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My Projects

  1. 100 Acre Woods Nursery
  2. Haunted Dungeon
  3. Haunted Dungeon 2007 Additions
  4. Halloween 2008 Additions
  5. Halloween Laboratory
  6. Project: E
  7. Laughing Place
  8. The Land
  9. Life Hacks

About Me

I have been a developer for 14 years programming in Java, Groovy, Python, C#, C and several other languages. I currently work for The Babcock and Wilcox Corporation where I develop boring Enterprise Technology, specifically creating and managing customizations to a large proprietary J2EE application. In my spare time however, I work on all sorts of projects using many technologies from writing C for AVR microcontrollers to Java web based applications for automating my home. This blog is a way for me to show off my projects and how I built them.


Mon Sep 05 00:00:00 EDT 2005

Here I am beginning to carve the honey tree. Iím using wood shaping tools to mold the polystyrene into a tree like shape. Again, Iím trying this process out on the honey tree first because it is a much simpler structure then the Pooh tree.

Be careful if you like to whistle while you work! I had to breath through my nose to avoid inhaling polystyrene fragments. I would highly recommend a dust mask of some sort.

I use a smaller shaping cutter to do the finer work. The practice hear will come in handy when I am working on the pooh tree. You have no idea how much of a mess this stuff makes. The polystyrene also sticks to everything! Keep a vacume handy.

Here is the honey tree fully carved out. Not everything has to be perfect. Just a nice rough shape. There will be a layer of clay on top of this to work out any fine details.

Next comes branches for the honey tree. I used a jigsaw to cut out the branches. The wood is a poplar to make it easier for me to shape.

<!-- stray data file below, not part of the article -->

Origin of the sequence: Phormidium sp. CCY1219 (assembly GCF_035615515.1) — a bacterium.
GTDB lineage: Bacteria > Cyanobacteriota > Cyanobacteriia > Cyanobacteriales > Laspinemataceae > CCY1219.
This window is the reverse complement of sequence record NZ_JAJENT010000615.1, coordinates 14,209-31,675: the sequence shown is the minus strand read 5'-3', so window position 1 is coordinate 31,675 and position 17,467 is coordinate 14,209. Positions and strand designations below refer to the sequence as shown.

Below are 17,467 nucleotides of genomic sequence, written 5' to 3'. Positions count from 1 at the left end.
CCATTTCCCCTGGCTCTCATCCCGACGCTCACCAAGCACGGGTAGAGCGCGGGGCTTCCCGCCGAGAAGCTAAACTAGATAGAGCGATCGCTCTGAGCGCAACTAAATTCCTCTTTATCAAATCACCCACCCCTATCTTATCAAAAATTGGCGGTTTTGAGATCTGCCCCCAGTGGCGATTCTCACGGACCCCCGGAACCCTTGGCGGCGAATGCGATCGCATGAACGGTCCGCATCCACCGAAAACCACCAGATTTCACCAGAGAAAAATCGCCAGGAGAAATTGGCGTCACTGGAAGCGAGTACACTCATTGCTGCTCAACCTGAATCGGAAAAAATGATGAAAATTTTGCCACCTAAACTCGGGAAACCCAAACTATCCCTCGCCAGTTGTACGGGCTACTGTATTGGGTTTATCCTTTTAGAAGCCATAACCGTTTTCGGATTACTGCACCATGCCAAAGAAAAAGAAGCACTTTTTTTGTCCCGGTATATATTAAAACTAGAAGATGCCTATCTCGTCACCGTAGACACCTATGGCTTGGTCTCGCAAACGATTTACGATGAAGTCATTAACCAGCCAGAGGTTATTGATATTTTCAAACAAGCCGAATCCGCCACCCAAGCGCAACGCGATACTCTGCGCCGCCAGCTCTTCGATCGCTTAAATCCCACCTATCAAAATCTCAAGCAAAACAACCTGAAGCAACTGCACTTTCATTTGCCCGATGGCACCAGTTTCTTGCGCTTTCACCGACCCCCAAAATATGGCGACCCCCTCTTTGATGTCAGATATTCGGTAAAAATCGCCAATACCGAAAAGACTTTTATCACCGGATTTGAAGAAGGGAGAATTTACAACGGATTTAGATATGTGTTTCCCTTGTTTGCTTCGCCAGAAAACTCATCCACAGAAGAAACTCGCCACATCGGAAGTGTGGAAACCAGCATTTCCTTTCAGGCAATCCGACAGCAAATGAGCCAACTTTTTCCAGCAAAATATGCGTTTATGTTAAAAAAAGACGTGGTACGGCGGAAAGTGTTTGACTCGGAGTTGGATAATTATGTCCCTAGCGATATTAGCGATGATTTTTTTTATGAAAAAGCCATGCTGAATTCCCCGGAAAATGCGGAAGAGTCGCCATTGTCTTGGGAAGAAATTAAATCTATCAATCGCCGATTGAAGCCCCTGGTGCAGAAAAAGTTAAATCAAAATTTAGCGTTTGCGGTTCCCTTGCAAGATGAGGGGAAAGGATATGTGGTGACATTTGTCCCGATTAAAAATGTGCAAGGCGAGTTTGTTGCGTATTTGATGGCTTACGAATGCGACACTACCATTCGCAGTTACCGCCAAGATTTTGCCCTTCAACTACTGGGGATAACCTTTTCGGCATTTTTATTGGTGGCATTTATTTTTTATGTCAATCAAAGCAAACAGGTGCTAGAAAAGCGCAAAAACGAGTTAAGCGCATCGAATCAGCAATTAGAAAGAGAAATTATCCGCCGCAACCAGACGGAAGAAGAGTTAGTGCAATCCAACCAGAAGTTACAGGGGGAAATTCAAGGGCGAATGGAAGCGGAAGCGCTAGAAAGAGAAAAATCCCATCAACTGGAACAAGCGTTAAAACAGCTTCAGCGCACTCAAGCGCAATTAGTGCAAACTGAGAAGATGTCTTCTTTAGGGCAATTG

Some more branches being cut out.

Now this really wore my arm out. I used the same shaping tools to smooth out the branches. The reason I am using actual wood for the branches is so I have something solid to mount all the silk leaves to.

Here are the branches all carved out.

Here you can see the branches attached to the tree. They are not really attached to the tree. They are toggle bolted into the ceiling. This should provide adequate support for the leaves. Any small gaps are OK because we can fill them in when we do the clay.

Now comes another tedious process. The clay. I used an air drying modeling clay. It sticks pretty well but only if I sort of smear it on one thumb size clump at a time. I just sort of slowly work it onto the tree trying to smear it into the cracks in the polystyrene.

Wow this is going to take a while!

Strangely, this is pretty relaxing. Applying the clay this way also gives a very good appearance of bark.

Hey, itís beginning to look like a honey tree. I create the honey dripping hole on the tree with clay. Iíll add the honey later after this has a chance to dry. But I am pretty excited at the way itís turning out.

Another look at me molding the finer details into the tree.